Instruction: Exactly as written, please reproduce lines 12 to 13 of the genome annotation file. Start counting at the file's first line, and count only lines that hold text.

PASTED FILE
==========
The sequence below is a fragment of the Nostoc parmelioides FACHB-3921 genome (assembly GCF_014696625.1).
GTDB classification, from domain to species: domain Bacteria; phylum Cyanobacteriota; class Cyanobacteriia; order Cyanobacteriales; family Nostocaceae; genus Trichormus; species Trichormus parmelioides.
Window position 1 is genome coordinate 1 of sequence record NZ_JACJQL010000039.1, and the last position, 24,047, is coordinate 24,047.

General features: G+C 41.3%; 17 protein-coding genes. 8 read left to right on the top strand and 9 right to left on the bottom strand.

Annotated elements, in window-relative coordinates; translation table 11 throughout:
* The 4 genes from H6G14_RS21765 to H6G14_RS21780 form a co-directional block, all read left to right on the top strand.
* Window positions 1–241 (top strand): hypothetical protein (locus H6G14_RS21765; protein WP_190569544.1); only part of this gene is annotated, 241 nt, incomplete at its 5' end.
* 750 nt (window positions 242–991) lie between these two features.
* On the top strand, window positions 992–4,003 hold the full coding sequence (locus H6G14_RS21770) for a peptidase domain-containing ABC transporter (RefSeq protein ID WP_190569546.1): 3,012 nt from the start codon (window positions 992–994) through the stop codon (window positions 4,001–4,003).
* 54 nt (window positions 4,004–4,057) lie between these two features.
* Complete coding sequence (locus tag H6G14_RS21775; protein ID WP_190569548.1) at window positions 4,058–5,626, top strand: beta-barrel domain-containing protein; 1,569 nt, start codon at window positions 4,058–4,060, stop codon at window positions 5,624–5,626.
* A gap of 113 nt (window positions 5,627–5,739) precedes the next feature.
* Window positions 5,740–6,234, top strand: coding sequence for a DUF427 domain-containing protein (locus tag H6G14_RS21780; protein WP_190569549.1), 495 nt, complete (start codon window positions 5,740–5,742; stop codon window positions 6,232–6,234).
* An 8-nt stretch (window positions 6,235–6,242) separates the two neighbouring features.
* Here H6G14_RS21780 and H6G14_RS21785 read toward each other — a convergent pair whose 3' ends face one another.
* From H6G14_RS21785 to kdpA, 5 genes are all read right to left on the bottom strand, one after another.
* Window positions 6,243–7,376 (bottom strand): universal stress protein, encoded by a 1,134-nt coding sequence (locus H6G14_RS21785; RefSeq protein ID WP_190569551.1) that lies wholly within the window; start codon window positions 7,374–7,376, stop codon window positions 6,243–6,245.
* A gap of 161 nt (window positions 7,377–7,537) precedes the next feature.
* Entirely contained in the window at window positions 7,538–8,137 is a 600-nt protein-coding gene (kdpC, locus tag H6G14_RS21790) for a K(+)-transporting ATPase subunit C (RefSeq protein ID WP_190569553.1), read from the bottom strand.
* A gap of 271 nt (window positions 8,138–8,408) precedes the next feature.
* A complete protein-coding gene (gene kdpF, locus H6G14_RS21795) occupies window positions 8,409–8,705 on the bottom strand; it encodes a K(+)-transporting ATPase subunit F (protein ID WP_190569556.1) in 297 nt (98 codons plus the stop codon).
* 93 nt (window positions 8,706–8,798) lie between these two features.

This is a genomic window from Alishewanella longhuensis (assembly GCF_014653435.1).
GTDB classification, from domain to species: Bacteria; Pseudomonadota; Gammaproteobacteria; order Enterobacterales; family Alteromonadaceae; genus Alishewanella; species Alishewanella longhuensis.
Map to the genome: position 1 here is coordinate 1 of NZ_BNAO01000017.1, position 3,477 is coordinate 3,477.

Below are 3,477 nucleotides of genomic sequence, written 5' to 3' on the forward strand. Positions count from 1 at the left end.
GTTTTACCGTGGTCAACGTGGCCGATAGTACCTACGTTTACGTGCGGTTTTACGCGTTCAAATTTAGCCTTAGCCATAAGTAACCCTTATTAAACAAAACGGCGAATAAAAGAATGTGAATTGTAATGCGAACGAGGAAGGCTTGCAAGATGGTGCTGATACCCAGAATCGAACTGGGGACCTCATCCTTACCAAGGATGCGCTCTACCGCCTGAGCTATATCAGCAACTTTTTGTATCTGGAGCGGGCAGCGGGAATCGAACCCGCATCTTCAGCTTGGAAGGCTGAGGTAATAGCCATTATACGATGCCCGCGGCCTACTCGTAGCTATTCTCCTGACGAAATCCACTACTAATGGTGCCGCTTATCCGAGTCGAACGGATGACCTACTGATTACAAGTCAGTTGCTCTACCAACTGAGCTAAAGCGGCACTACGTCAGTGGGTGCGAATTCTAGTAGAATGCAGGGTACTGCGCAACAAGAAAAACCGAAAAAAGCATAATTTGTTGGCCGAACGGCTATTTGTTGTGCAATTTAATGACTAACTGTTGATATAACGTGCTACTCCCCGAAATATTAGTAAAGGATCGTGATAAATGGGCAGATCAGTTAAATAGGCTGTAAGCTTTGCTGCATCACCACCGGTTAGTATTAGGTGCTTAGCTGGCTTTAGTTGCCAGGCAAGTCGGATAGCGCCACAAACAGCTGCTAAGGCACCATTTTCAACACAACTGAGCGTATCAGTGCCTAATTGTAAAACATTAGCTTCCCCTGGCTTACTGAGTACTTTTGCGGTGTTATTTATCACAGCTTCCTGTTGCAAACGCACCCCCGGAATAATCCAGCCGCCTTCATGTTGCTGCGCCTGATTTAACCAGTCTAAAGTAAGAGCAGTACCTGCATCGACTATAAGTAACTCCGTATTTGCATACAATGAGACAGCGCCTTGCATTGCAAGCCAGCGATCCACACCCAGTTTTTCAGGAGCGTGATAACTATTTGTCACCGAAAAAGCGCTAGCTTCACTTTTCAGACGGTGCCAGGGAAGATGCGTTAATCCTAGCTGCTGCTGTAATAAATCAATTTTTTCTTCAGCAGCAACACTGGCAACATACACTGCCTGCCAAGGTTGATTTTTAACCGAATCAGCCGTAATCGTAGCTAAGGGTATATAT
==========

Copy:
* A gap of 113 nt (window positions 5,627–5,739) precedes the next feature.
* Window positions 5,740–6,234, top strand: coding sequence for a DUF427 domain-containing protein (locus tag H6G14_RS21780; protein WP_190569549.1), 495 nt, complete (start codon window positions 5,740–5,742; stop codon window positions 6,232–6,234).